Last year's delayed order for the European client, worth 600,000 euros, or $637,000, was eventually completed. But he worried that the labor shortage could keep Sjorring from reaching the next level.
"We could have grown even more if we had the right people, that's indisputable," said Mr. Enevoldsen, the company's chief financial officer, who has turned to a headhunter to find eight welders and machine programmers.
Others are having similar problems. Teccon Form, which makes tools for injection molding and employs around 20 designers and mechanical engineers, had to turn away potential customers last year because it couldn't expand staffing.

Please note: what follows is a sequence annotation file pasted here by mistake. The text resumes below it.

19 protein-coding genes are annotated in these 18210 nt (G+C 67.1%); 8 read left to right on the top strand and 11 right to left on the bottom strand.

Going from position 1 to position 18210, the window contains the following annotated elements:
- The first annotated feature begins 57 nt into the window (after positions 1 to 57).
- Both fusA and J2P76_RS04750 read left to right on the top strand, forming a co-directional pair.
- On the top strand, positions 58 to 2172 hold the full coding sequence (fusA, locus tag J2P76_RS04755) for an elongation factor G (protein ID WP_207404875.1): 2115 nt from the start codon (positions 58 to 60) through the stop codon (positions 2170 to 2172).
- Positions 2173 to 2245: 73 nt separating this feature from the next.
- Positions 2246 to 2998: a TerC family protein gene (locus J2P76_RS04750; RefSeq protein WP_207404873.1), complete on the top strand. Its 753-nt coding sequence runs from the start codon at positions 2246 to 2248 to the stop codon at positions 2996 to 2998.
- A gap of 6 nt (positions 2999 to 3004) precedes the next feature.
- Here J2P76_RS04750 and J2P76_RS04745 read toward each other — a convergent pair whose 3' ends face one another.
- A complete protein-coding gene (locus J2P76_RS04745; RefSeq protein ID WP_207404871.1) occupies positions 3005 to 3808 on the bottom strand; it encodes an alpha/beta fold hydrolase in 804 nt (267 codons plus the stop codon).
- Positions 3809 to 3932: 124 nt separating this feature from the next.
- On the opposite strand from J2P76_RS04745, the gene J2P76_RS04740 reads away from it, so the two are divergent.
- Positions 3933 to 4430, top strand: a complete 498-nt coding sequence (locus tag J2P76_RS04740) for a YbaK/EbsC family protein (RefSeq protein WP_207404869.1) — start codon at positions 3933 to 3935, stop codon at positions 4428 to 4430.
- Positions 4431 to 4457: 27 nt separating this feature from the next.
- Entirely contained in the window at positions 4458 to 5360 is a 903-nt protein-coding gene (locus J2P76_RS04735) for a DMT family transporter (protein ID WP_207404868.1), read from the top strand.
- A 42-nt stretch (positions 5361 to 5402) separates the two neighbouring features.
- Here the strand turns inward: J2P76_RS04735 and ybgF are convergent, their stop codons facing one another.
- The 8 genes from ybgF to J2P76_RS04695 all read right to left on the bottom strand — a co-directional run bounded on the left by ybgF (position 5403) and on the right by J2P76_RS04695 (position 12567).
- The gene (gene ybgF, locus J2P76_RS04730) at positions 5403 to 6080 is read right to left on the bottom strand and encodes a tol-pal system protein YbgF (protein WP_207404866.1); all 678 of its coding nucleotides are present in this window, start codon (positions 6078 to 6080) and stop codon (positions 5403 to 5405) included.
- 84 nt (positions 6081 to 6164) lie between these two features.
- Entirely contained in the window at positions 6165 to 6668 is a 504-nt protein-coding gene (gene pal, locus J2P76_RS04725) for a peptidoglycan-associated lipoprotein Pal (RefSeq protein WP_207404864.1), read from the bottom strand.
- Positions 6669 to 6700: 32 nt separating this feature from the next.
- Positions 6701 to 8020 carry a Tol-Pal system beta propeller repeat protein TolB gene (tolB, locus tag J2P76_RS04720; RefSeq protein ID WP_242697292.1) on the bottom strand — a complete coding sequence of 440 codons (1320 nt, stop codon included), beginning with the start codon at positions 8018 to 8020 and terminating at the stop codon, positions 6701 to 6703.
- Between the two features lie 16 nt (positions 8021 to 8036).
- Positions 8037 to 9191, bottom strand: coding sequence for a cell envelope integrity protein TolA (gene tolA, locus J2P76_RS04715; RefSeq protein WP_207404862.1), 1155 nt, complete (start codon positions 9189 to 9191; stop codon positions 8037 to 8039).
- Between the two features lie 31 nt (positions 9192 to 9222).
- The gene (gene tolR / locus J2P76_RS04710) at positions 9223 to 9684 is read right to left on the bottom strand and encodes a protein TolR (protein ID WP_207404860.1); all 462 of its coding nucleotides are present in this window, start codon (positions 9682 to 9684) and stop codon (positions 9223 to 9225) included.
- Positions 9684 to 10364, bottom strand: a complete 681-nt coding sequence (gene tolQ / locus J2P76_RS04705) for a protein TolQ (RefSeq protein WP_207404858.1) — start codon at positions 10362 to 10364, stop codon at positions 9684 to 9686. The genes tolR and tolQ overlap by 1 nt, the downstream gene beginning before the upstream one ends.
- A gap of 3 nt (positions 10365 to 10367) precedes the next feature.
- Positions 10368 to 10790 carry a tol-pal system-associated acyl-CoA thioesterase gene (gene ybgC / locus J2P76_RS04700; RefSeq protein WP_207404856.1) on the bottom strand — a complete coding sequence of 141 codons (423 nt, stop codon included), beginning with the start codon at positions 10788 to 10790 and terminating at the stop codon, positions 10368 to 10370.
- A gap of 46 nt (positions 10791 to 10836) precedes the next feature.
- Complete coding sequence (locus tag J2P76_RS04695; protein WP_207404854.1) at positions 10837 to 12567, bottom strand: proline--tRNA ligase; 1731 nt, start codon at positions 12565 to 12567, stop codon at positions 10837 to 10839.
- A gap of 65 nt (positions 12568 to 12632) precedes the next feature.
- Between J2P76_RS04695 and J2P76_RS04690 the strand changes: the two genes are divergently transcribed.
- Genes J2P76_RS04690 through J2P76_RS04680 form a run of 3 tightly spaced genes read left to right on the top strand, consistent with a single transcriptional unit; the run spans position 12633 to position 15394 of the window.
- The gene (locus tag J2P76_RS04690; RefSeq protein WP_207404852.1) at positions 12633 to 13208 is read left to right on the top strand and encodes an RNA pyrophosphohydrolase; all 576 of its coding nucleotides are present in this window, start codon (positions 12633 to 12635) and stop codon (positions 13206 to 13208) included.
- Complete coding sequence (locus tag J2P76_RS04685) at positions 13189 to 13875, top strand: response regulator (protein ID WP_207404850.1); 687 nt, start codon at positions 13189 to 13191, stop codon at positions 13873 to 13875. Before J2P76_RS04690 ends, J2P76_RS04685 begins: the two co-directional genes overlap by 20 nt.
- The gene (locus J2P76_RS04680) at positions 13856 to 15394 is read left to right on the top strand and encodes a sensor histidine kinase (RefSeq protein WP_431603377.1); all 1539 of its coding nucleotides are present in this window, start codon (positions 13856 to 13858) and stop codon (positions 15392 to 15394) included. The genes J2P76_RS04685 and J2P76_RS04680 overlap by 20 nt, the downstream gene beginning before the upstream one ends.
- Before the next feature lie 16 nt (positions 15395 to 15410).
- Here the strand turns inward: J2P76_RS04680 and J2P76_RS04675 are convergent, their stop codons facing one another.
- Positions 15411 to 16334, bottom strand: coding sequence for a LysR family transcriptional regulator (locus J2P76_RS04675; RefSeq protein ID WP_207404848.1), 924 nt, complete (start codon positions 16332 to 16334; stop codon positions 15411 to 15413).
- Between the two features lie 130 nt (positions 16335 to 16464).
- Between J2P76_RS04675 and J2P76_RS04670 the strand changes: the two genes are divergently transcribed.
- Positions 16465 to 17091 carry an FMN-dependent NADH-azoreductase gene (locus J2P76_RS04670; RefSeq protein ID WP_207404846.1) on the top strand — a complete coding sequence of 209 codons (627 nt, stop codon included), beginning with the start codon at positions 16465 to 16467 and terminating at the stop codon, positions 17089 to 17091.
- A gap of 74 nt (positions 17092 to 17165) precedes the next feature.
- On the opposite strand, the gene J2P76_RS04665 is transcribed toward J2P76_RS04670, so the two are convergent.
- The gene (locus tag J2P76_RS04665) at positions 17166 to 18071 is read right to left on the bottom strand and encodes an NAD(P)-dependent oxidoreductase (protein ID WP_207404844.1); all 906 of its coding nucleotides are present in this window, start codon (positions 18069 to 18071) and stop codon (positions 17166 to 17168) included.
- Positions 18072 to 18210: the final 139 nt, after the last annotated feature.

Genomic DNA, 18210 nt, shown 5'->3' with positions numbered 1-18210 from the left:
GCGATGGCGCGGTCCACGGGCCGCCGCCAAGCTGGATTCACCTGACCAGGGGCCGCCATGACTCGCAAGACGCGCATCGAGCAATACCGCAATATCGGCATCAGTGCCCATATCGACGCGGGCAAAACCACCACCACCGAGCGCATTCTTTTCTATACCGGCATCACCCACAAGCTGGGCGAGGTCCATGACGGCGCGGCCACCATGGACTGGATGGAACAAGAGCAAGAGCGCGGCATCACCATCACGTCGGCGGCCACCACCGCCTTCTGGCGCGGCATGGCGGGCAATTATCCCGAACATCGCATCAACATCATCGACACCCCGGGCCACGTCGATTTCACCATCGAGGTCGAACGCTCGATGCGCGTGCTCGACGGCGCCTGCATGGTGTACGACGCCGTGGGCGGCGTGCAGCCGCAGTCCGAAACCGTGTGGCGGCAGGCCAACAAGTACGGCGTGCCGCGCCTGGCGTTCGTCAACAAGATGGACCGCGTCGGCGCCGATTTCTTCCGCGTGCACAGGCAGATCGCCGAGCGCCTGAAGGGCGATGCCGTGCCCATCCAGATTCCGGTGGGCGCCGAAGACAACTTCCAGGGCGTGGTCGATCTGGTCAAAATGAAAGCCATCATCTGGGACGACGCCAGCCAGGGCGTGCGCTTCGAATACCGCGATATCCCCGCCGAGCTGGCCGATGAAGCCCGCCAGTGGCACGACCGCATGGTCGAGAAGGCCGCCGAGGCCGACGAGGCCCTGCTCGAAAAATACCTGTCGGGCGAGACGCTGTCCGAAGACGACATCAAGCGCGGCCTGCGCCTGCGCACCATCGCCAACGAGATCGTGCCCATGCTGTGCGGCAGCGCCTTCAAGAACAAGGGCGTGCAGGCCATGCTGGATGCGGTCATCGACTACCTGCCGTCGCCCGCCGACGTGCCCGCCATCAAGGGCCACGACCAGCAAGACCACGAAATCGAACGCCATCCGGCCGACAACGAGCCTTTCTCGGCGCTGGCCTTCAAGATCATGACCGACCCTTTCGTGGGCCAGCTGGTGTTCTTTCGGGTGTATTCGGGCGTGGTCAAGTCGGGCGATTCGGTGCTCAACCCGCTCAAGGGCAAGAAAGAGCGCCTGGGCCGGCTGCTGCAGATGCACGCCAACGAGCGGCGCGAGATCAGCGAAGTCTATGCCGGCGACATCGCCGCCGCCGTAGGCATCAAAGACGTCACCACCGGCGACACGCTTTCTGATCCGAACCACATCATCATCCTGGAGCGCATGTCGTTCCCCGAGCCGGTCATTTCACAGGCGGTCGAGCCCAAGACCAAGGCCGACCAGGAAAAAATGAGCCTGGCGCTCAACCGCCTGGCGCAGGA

"There's just not that many people out there who aren't in a job," said Michael Nederby, the company's managing director. He is now searching in Germany, Poland and Portugal for workers. "The problem will get worse in coming years."
Denmark's central bank is watching to make sure the labor shortages do not bring adverse side effects, like declining productivity if people start to job-hop more, or wage spikes that could stoke inflation. Wages in Denmark are largely set through negotiations between unions, employers associations and the government, but tech and industrial companies in particular have been raising salaries to lure workers, and expect to do so even more.
And not everyone who could be working is doing so: Around 92,000 Danes are collecting jobless benefits, and companies say many of them could be employed.